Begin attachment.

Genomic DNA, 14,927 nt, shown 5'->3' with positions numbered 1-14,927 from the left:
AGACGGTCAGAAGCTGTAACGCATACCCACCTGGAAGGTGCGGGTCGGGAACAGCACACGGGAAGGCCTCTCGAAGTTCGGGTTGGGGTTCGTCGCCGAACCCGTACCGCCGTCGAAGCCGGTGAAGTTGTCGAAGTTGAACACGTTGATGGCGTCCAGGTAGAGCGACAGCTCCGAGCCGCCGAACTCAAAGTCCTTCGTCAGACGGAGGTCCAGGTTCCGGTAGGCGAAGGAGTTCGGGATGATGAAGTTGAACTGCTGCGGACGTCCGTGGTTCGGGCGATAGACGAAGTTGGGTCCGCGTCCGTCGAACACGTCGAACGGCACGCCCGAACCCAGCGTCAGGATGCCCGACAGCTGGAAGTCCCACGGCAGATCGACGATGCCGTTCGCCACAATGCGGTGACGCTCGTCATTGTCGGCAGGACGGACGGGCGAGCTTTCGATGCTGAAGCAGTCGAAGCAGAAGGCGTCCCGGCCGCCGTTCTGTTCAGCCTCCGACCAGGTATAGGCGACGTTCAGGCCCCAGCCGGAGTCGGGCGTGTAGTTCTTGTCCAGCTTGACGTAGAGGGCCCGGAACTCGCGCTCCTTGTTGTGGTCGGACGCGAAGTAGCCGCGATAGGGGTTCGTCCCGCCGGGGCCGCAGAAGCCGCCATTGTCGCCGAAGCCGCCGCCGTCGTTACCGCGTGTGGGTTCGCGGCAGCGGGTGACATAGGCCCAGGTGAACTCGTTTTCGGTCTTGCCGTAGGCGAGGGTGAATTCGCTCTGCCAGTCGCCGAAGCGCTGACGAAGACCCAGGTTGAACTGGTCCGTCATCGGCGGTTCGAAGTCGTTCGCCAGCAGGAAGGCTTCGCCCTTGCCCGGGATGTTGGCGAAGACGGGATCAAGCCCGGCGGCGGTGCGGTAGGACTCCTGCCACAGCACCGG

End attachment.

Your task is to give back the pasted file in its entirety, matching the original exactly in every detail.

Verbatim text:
Genomic DNA, 14,927 nt, shown 5'->3' with positions numbered 1-14,927 from the left:
AGACGGTCAGAAGCTGTAACGCATACCCACCTGGAAGGTGCGGGTCGGGAACAGCACACGGGAAGGCCTCTCGAAGTTCGGGTTGGGGTTCGTCGCCGAACCCGTACCGCCGTCGAAGCCGGTGAAGTTGTCGAAGTTGAACACGTTGATGGCGTCCAGGTAGAGCGACAGCTCCGAGCCGCCGAACTCAAAGTCCTTCGTCAGACGGAGGTCCAGGTTCCGGTAGGCGAAGGAGTTCGGGATGATGAAGTTGAACTGCTGCGGACGTCCGTGGTTCGGGCGATAGACGAAGTTGGGTCCGCGTCCGTCGAACACGTCGAACGGCACGCCCGAACCCAGCGTCAGGATGCCCGACAGCTGGAAGTCCCACGGCAGATCGACGATGCCGTTCGCCACAATGCGGTGACGCTCGTCATTGTCGGCAGGACGGACGGGCGAGCTTTCGATGCTGAAGCAGTCGAAGCAGAAGGCGTCCCGGCCGCCGTTCTGTTCAGCCTCCGACCAGGTATAGGCGACGTTCAGGCCCCAGCCGGAGTCGGGCGTGTAGTTCTTGTCCAGCTTGACGTAGAGGGCCCGGAACTCGCGCTCCTTGTTGTGGTCGGACGCGAAGTAGCCGCGATAGGGGTTCGTCCCGCCGGGGCCGCAGAAGCCGCCATTGTCGCCGAAGCCGCCGCCGTCGTTACCGCGTGTGGGTTCGCGGCAGCGGGTGACATAGGCCCAGGTGAACTCGTTTTCGGTCTTGCCGTAGGCGAGGGTGAATTCGCTCTGCCAGTCGCCGAAGCGCTGACGAAGACCCAGGTTGAACTGGTCCGTCATCGGCGGTTCGAAGTCGTTCGCCAGCAGGAAGGCTTCGCCCTTGCCCGGGATGTTGGCGAAGACGGGATCAAGCCCGGCGGCGGTGCGGTAGGACTCCTGCCACAGCACCGG